Last Letter of Lieutenant Junior Grade Fumitada Okiyama to His Father
At 1620 on May 15, 1945, Lieutenant Junior Grade Fumitada Okiyama took off from
Shinchiku Airfield in Taiwan as radio operator/gunner in a Type 97 Carrier
Attack Bomber (Allied code name of Kate) carrying an 800-kg bomb and died in a
special (suicide) attack off Okinawa at the age of 25. He was a member of the
Kamikaze Special Attack Corps Shinten Squadron. After his death in a special
attack, he received a two-rank promotion to Lieutenant Commander. He was from
Tōkyō Prefecture's Hachijōjima (an island about 300 kilometers south of Tōkyō)
attended Waseda University in Tōkyō, and was a member of the 13th Class of the Navy's Flight Reserve Students (Hikō
He wrote the following final letter to his father Tokusaburō:
Now I am on stand-by at a base near the battle area where the
enemy American and British fleet is in its death throes, and I am waiting to carry
out a hisshi hitchū (certain-death, sure-hit) attack today or
Now I have no regrets. During the 20-some-odd years since I was born in
unshakable Shinshū  with its 3,000-year
history, I received infinitely great kindness as I was raised with love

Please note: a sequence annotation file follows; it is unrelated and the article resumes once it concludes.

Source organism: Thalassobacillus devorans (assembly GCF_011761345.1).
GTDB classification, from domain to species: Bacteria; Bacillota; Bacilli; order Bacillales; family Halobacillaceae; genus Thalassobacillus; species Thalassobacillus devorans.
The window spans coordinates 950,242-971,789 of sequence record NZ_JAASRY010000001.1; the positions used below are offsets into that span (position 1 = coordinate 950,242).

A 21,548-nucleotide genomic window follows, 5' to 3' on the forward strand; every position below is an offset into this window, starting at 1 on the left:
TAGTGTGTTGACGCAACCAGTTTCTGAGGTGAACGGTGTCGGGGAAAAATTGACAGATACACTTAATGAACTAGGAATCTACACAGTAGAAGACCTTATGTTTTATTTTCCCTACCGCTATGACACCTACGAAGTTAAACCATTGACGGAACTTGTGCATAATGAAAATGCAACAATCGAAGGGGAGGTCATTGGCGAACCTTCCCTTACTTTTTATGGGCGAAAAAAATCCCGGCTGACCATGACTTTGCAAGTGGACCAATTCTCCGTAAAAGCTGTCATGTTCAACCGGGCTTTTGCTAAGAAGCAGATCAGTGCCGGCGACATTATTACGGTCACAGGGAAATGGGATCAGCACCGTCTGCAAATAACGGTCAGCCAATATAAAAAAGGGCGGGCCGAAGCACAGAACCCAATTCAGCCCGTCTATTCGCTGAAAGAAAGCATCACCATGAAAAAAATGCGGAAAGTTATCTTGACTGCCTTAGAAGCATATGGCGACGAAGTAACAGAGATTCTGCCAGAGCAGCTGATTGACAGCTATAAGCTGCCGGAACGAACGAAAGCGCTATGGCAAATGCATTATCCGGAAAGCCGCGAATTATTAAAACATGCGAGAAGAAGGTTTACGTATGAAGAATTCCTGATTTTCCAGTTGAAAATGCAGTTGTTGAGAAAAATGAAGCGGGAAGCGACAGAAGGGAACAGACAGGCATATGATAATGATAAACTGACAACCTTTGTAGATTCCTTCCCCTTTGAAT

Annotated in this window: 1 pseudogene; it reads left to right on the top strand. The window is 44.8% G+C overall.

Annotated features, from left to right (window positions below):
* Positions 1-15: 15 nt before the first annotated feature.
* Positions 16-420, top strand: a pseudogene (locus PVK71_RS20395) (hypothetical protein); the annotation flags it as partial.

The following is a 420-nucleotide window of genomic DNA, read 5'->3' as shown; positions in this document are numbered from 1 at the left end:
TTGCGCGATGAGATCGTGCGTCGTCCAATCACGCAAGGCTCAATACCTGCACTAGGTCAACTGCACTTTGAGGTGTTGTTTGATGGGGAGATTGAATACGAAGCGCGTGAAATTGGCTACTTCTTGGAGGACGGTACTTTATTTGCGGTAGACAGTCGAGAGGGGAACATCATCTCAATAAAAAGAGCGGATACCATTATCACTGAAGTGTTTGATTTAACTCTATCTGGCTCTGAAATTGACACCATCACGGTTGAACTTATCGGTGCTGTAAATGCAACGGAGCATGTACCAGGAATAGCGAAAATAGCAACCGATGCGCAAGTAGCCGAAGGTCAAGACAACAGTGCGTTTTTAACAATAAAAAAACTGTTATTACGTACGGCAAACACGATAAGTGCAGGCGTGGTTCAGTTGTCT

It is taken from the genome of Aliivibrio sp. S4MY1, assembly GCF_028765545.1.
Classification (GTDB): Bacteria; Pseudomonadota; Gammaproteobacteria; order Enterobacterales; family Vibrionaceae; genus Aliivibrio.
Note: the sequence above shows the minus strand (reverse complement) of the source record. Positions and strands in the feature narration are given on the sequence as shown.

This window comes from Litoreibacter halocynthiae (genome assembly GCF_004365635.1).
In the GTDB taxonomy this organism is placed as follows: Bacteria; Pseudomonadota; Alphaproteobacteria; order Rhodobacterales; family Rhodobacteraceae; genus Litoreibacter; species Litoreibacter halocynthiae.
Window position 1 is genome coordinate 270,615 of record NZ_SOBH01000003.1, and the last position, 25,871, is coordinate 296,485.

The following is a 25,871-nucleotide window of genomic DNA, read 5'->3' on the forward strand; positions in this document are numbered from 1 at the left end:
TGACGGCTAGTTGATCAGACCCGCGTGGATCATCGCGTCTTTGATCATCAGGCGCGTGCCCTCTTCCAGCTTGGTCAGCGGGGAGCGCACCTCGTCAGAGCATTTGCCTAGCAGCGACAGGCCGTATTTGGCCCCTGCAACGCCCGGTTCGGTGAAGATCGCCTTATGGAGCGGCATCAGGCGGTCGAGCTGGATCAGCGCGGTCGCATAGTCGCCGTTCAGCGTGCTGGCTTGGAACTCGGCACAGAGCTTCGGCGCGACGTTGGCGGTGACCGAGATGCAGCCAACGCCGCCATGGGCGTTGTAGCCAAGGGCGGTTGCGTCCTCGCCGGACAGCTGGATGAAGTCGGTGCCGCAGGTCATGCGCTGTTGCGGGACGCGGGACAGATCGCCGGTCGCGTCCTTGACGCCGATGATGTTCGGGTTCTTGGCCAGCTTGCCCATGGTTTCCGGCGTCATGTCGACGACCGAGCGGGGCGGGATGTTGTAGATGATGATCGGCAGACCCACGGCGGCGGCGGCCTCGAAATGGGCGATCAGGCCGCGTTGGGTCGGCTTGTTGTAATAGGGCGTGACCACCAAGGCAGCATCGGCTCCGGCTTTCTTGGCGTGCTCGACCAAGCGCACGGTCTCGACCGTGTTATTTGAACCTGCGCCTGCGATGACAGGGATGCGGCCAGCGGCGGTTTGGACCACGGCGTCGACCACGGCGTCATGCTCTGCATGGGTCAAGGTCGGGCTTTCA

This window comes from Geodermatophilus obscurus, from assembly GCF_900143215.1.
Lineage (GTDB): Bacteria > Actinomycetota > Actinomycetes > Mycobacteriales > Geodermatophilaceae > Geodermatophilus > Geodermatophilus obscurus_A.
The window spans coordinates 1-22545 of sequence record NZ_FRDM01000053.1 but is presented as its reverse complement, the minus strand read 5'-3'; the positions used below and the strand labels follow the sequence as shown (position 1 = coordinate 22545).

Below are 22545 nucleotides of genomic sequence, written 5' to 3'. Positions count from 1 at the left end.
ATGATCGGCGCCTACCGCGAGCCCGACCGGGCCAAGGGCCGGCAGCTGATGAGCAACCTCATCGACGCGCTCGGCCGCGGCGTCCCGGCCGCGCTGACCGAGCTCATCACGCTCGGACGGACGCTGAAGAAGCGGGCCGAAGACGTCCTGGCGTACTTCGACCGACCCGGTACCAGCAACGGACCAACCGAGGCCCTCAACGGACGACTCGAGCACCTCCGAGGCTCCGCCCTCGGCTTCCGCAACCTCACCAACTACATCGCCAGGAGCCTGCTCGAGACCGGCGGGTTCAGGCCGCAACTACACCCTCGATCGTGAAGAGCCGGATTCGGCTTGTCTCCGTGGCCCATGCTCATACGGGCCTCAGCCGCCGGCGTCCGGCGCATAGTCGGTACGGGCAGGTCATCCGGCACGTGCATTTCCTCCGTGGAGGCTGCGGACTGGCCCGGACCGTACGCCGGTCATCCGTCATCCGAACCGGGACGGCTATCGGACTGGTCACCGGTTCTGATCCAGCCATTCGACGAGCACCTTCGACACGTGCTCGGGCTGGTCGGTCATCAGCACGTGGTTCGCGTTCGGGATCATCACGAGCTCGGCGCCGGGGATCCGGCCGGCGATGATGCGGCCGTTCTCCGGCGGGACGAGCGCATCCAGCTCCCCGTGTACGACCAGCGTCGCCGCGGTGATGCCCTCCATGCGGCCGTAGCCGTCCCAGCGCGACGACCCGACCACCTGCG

higher than the mountains and deeper than the seas by my Father and Mother
and with guidance from teachers. I have reached today without serious
mistakes as a citizen of the Empire that is the leader of Greater East Asia.
Now also as a subject of the Emperor and as a member of the Kamikaze Special
Attack Corps, believing in the indestructibility of Shinshū, I will live for
an eternal cause. Even though this body dies in the Pacific Ocean with an
American ship, being born a Japanese man, nothing else surpasses this as my
In this major time of transition when the Empire's destiny is at stake, I
truly am happy to go and fall as a shield for the Emperor. As I face the
end, what I would like to say is that I am praying to God for security of
the Imperial Family and for healthy development of Greater East Asia.
Please forgive me that I did not do anything other than cause anxieties to,
Mother who has passed away, you, and all of the relatives and that
I will leave and go without doing anything like acts of filial piety.
Everyone, have lasting happiness.
May 6, 1945
Letter translated by Bill Gordon
The letter comes from Yasukuni Jinja (2019,
57-8). The biographical information in the first paragraph comes from Yasukuni
Jinja (2019, 57) and Osuo (2005, 176).
1. Shinshū refers to Japan and literally means
2. Although Yasukuni Jinja (2019, 57) indicates
that Okiyama was from Hachijōjima in Tōkyō Prefecture, Osuo
(2005, 176) states the he was from Hiroshima Prefecture. It is not certain why
there is a discrepancy and which one is correct.
Osuo, Kazuhiko. 2005. Tokubetsu kōgekitai no kiroku (kaigun
hen) (Record of special attack corps (Navy)). Tōkyō: Kōjinsha.
Yasukuni Jinja, ed. 2019. Eirei no koto no ha (11)
(Words of the spirits of war heroes, Volume 11). Tōkyō: Yasukuni Jinja